2010-11-12 / Community

Motorcyclists Taking Advantage Of State Program

Commissioner David J. Swarts of the Department of Motor Vehicles as announced significant progress in expanding the availability of motorcycle training in New York State. The New York State Motorcycle Safety Program is training more riders in more venues than ever before.

The program is on track to train 16,500 riders by the end of 2010, an increase of more than 22 percent from 2009. Since the Motorcycle Safety Foundation (MSF) began administering the state program in June, 2009, the number of training sites has expanded from 23 to 43, making motorcycle training more available to New Yorkers. Wait times between enrollment and course start date have decreased from an average of 45 days to nine days.

“New York State is bucking a national trend that has seen declining enrollment in many state-sponsored rider training programs” said Commissioner Swarts. “Our steady increase in enrollment is very positive given the importance of basic rider training in producing safer motorcyclists.”

“It’s vital for every state to make motorcycle rider training readily available and we’re very pleased with the tremendous progress in New York,” said Tim Buche, president of the Motorcycle Safety Foundation. “We are looking ahead to New York playing a role in MSF research programs, with studies designed to further improve rider safety.”

The Basic Rider Course is a 15-hour training program including classroom and on-motorcycle instruction. It is designed for beginner and re-entry riders and allows them to learn or review basic riding skills. Students who possess a valid driver’s license and valid motorcycle learner’s permit may use successful completion of the course as an alternative to the DMV-administered motorcycle road test. Since the DMV began offering the road test waiver benefit in 1996, more than 100,000 motorcyclists have taken the Basic Rider Course in New York State.

With the rise in popularity of motorcycling, an increased emphasis on training, safety and enforcement has become even more important. There are more motorcycles on the road than ever before. Over the past decade the number of motorcycle licenses has increased nearly 30 percent and registrations nearly 77 percent. Although there was a dip in motorcycle fatalities in 2009, the number of fatal and personal injury crashes has also been steadily trending upward over that period, with a 61 percent increase. This, at a time when car crashes continue to decrease and are at historic lows.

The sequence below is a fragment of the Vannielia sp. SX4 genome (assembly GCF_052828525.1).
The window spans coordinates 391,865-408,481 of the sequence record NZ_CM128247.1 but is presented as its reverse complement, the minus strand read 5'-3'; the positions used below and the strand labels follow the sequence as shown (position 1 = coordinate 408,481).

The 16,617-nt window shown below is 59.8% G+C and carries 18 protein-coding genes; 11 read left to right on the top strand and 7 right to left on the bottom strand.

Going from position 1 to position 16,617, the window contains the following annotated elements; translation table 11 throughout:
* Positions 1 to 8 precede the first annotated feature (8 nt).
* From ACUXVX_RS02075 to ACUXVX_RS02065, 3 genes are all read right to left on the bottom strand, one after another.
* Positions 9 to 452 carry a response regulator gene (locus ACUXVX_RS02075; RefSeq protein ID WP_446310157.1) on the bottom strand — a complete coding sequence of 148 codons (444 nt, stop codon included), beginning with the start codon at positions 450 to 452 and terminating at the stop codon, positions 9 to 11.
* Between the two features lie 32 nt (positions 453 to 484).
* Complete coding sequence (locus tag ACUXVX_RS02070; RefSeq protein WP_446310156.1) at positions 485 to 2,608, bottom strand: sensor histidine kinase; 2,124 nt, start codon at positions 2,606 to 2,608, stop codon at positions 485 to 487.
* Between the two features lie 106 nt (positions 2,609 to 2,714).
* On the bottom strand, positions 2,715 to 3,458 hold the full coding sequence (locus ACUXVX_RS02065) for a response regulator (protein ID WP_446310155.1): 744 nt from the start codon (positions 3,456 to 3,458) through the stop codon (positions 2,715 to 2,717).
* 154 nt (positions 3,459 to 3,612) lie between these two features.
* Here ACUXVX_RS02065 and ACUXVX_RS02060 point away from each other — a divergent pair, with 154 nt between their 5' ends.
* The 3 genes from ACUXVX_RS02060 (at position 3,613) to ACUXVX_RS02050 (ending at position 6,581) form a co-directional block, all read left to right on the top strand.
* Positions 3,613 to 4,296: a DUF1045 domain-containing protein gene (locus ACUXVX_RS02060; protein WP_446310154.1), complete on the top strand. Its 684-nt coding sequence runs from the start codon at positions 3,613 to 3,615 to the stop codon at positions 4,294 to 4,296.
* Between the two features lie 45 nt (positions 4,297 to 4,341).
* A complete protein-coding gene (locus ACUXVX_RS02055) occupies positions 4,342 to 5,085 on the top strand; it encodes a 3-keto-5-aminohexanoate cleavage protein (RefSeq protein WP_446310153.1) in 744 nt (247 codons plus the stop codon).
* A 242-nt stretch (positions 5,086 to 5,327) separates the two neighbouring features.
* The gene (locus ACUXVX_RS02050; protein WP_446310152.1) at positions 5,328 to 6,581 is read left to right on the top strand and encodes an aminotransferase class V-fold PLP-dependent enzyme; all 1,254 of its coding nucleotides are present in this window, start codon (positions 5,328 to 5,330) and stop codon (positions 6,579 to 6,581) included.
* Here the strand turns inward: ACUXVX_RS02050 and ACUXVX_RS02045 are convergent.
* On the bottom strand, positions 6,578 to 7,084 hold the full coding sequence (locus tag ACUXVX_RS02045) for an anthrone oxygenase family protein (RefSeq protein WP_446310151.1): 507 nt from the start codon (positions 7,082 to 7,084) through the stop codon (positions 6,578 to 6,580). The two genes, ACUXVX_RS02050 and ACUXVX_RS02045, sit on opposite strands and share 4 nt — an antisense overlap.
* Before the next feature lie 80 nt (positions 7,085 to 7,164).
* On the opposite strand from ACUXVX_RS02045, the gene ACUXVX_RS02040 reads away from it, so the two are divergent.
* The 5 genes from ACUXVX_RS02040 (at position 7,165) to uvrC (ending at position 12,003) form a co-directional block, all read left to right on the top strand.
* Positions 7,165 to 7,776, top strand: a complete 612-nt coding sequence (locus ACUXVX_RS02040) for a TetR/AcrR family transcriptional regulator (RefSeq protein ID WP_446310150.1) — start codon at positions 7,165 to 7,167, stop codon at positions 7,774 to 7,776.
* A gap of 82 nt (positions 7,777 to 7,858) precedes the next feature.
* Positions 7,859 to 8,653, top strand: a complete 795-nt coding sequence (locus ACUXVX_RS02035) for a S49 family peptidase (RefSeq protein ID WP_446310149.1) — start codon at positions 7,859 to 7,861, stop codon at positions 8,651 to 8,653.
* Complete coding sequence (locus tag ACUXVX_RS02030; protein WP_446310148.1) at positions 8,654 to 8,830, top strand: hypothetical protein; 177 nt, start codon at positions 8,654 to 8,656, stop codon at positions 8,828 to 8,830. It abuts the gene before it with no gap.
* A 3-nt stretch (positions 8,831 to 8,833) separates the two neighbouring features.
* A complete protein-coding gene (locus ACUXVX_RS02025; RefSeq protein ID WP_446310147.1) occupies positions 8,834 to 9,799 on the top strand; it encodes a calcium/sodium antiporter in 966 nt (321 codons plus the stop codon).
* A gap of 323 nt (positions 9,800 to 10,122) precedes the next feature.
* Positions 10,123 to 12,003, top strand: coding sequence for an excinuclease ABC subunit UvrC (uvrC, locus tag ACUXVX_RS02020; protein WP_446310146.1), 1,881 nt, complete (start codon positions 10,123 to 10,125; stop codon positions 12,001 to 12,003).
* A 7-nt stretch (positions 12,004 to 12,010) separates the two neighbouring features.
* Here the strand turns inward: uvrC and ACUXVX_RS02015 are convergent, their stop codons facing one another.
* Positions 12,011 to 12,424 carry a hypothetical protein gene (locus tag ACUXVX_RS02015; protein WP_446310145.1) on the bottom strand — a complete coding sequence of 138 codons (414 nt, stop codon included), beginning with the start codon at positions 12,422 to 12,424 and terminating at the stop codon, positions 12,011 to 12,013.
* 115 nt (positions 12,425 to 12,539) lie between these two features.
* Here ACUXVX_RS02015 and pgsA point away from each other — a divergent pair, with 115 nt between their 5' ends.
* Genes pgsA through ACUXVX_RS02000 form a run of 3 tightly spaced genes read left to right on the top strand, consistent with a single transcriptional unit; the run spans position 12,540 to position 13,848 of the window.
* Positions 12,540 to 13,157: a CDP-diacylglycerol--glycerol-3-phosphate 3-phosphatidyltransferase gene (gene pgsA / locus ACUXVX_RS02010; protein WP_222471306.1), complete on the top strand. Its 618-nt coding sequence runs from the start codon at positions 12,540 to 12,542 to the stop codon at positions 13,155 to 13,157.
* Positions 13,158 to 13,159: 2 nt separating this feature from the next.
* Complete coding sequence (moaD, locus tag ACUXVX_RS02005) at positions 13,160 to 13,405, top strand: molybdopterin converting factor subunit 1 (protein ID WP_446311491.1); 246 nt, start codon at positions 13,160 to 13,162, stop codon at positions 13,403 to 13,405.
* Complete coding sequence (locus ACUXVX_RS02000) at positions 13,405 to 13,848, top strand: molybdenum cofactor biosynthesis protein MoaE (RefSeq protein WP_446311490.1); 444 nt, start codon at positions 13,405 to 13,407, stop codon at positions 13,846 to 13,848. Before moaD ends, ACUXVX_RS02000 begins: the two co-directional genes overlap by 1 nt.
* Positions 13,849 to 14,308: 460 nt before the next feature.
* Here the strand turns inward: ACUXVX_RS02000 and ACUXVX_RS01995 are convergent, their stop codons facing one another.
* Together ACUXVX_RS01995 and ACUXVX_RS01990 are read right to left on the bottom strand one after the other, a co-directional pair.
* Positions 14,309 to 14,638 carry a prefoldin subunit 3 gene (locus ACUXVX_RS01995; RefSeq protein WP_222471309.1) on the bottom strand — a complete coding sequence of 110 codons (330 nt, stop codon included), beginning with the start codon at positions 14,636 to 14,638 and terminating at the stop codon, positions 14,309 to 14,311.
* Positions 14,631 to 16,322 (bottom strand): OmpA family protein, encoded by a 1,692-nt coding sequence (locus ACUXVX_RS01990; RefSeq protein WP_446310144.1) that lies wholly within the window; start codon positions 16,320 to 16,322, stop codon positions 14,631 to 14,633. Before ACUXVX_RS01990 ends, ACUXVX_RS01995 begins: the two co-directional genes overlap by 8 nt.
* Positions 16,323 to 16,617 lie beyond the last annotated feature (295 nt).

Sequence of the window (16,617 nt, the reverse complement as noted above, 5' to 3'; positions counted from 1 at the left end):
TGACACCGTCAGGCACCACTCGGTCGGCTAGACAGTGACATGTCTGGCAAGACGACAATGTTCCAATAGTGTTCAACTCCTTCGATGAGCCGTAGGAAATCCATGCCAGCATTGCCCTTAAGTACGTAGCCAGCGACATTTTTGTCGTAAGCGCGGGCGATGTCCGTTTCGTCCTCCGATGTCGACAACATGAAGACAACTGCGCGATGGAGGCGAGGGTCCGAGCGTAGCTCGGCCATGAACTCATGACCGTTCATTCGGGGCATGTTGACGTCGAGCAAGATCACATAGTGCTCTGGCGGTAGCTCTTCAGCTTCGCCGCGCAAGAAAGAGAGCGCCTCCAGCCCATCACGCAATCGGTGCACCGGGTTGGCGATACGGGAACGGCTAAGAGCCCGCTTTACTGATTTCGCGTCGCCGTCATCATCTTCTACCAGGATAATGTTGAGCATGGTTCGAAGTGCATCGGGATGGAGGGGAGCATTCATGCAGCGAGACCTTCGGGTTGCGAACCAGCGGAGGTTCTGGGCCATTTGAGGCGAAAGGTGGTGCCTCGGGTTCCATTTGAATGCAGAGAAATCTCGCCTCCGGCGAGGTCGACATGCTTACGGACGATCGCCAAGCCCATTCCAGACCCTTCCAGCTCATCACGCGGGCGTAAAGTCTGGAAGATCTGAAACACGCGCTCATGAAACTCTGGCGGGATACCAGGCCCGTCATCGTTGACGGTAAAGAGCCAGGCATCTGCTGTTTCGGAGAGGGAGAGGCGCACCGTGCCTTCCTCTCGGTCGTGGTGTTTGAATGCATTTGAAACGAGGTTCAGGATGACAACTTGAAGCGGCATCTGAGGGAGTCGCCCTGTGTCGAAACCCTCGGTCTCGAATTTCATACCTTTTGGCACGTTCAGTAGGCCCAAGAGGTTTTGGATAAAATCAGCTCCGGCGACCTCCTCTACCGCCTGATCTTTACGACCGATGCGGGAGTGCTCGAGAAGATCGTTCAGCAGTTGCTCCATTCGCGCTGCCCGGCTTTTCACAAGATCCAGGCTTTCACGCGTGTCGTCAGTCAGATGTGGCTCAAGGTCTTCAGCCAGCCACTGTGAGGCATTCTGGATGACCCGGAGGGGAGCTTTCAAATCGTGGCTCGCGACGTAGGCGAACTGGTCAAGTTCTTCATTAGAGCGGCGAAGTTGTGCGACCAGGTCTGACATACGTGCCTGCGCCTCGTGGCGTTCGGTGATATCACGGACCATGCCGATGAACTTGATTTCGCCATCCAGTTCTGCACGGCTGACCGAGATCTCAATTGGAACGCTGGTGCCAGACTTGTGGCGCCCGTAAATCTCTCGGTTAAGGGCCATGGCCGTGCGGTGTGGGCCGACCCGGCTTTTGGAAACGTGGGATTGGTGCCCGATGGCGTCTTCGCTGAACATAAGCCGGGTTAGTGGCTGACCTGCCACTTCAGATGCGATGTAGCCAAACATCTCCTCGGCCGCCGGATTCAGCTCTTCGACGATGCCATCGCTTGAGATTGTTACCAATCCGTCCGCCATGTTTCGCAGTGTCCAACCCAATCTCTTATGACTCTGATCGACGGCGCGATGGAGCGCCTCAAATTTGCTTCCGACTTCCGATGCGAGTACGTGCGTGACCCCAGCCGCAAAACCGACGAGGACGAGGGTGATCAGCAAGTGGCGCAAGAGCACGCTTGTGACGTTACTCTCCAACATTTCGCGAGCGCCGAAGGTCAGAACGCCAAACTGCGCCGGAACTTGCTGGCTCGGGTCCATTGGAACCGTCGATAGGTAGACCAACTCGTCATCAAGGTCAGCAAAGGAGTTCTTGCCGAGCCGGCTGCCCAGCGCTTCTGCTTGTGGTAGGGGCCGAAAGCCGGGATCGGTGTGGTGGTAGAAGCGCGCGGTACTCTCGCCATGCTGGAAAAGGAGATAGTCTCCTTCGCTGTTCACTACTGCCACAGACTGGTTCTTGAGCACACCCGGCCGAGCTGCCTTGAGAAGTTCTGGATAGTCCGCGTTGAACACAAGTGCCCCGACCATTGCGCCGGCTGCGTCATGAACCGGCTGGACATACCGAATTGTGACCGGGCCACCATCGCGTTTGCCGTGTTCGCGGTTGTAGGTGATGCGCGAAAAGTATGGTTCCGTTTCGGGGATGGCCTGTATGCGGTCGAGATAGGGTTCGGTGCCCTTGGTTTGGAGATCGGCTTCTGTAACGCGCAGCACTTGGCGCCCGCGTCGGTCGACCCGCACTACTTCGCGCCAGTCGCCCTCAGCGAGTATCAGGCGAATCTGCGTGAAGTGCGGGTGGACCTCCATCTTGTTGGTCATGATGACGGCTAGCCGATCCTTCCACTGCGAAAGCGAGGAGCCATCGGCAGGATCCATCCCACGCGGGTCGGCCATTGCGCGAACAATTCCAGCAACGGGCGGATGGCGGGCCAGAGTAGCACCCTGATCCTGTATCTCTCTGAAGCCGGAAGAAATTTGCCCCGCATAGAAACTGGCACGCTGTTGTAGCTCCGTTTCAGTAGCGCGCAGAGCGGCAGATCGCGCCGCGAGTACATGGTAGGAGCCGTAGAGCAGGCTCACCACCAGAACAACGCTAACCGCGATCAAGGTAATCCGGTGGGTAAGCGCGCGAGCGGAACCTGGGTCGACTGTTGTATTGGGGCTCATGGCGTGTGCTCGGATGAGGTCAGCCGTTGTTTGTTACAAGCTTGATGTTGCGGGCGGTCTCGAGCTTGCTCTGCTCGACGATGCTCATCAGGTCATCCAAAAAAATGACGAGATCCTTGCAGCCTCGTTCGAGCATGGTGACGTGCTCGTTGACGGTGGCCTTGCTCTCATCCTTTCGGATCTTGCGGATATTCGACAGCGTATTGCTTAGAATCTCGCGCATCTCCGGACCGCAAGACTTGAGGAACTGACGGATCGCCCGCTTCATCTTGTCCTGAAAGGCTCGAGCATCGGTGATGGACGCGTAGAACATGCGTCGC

To combat this motorcycle crash trend, DMV and the Governor’s Traffic Safety Committee have implemented a number of strategies to promote motorcycle safety, focusing on education, awareness and enforcement.

One strategy was to develop and release the “Learning Is for Life” motorcycle safety video encouraging lifelong rider education. Videos were provided to rider groups and safety organizations throughout the state. It is also available publicly on You Tube and on Time Warner Cable as an On- Demand feature statewide.

Another strategy was to work with the MSF to increase the availability of courses throughout New York and to also expand the program to include scooters and three-wheeled motorcycles which are becoming increasingly popular in the motorcycling community. DMV has also implemented a program to ensure that every applicant for a motorcycle permit receives a New York State Motorcycle Safety Program brochure informing them of the availability and importance of rider education.

DMV and the Governor’s Traffic Safety Committee (GTSC), in cooperation with the New York State Broadcasters Association, have been airing a 30-second commercial urging drivers to “ Share the Road with Motorcycles” in an effort to reduce car-motorcycle crashes.

DMV and GTSC have worked with the New York State Association of Chiefs of Police, State Police and local law enforcement to provide a comprehensive motorcycle safety awareness and law enforcement training program to law enforcement officers and traffic safety professionals throughout the state.

For more information on local MSF courses, please visit the New York State Motorcycle Safety Program website at www.NYSMSP.org or contact the DMV Motorcycle Safety Program at MotorcycleSafety@dmv.ny.gov.

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